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I first heard of Atom RPG when it entered Early Access on Steam back in 2017. It caught my attention mainly for its brazen resemblance to classic Fallout and Wasteland 2. It even includes the subtitle “Post-apocalyptic indie game,” just as the original Fallout was subtitled “Post-Nuclear Role-Playing Game.” It’s actually blatant how much Atom apes from Fallout. As a Fallout fan, I couldn’t help but find it slightly pretentious. The one distinctive feature is that Atom is set in Soviet Russia, more specifically in 1986, at the height of the Cold War, in the aftermath of a nuclear cataclysm.
My first forays into Atom in Early Access were marred by a general underwhelming feeling. That will probably happen with most Early Access titles, but there are exceptions. I wanted to like Atom, but I also felt that it couldn’t possibly live up to the legacy of classic Fallout titles. I’m still ambivalent toward the game as a whole, though there are parts of it that I definitely enjoy. I suspect that its popularity comes mainly from a Russian fanbase. Those are the only ones who will be able to parse the references to Soviet history and culture. As a Western outsider, I cannot relate.
Atom RPG’s Robust Character Creation
Atom’s RPG system is mainly based on GURPS, just as the original Fallout was before Tim Cain, Chris Taylor, and Jesse Heinig developed the S.P.E.C.I.A.L. system. The character creation prelude feels very robust and highly customizable. You can lower each stat even down to 1 (except Intellect, which has a minimum of 3 requirement), just as you could in Fallout. This will probably enable many interesting builds. I imagine the initial comic relief of certain low-stat builds doesn’t really sustain itself across a full playthrough, though. Since I haven’t completed a full playthrough yet, I can’t speak to the variety of possible builds. The system seems very flexible, that I can say.
If Atom does manage to keep itself as fresh as Fallout does to this day, it might endure as a decent clone. Part of Fallout’s greatness (both Fallout and Fallout 2) is that to this day you can see players trying different builds, and being able to complete the game. Just the other day I saw a Reddit post about a Fallout run where the player finished it with only a set of brass knuckles for a weapon. This is just one of the dozens of stories from players on how flexible the system was and remains. So if Atom can live up to that flexibility, it has potential.
Subpar Writing And Confusing References in Atom RPG
Back in March, I reported that the Atom Team had hired a writer to improve the English localization of Atom. That went into effect with the Quality of Life Update later that month. That’s when I finally decided to give Atom a proper playthrough, and since then I still find myself struggling with the writing. There are some decent bits, of course, but overall there’s a lot lacking. While I can see the writers try to give the characters dimension and quirks, it’s just not enough. The writing simply doesn't engage me. And it looks like every character gets the exact same type of questions, with a lot of meaningless lore dumps.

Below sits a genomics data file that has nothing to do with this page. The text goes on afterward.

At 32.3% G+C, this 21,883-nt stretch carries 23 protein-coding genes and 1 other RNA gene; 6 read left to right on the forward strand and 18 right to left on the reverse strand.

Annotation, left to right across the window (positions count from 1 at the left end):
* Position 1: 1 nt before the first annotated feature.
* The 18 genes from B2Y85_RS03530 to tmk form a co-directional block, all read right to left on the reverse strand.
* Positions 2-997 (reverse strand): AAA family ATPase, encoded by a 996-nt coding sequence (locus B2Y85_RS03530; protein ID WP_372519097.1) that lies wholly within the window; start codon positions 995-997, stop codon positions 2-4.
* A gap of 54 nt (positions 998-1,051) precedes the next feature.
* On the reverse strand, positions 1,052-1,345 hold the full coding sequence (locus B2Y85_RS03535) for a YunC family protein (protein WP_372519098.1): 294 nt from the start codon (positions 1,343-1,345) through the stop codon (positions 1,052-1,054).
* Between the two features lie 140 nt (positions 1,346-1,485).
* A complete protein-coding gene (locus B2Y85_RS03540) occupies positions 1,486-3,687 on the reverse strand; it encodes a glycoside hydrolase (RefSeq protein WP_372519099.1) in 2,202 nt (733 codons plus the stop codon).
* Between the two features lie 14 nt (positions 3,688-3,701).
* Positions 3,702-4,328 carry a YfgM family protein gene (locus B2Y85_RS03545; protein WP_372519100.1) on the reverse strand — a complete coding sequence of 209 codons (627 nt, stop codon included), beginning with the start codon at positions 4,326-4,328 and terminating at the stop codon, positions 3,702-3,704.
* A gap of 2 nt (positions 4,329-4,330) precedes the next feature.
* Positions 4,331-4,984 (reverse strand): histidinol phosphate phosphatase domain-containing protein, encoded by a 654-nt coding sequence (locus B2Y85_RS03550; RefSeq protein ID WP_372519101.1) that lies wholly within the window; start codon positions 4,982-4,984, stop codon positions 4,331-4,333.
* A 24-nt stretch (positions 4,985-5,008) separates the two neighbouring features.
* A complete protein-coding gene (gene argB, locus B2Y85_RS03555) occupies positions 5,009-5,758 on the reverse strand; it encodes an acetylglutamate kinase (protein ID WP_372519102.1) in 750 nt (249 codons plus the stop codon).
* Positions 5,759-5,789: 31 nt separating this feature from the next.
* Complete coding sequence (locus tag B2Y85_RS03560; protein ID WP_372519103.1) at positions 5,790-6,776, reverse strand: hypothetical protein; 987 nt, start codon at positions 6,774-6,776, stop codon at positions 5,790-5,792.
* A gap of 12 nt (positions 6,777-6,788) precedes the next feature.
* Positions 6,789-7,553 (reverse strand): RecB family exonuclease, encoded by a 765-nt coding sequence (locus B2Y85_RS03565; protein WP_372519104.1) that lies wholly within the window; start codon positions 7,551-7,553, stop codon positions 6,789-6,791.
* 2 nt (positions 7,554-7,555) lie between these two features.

The writing in Fallout is far from perfect, but it is distinctive enough, and it has some hilarious bits. The writing in Atom feels toothless by comparison, it just doesn’t have the edge and wackiness that Fallout did. Not to mention that the constant references to Soviet history and culture just fall flat for me. I’m sure if I were Russian and had grown up before the collapse of the Soviet Union, as many Russian fans of Fallout did, I might enjoy it. It’s definitely a risk the developers took, and maybe it paid off with the fanbase they have now. For me, it just doesn’t do it.
Atom RPG's Post-Launch Support And Beyond
In spite of my criticism, I actually do like the general feel of Atom. The interface, the fast travel screen, the art direction, all of it feels on point. This is very much a labor of love. The Atom developers really love what they do and they will keep doing it, even if Atom doesn’t reach a lot of commercial success, which is admirable. The game will keep receiving updates and post-launch support for a while. The developers continually reassure fans that the game will keep improving as a product. In fact, they just released another big update recently.
While I have my misgivings based on what I’ve played so far, I intend to keep playing Atom, and maybe I might even complete a playthrough at some point. I can’t say it’s the kind of game that keeps me hooked for hours, but I do want to see more of it. If you’re a Western fan of Fallout, you’ll probably have the same issues with it that I did, but you might still enjoy it for what it is. It just depends on what you liked most in Fallout: the RPG system and combat gameplay, or the story and worldbuilding.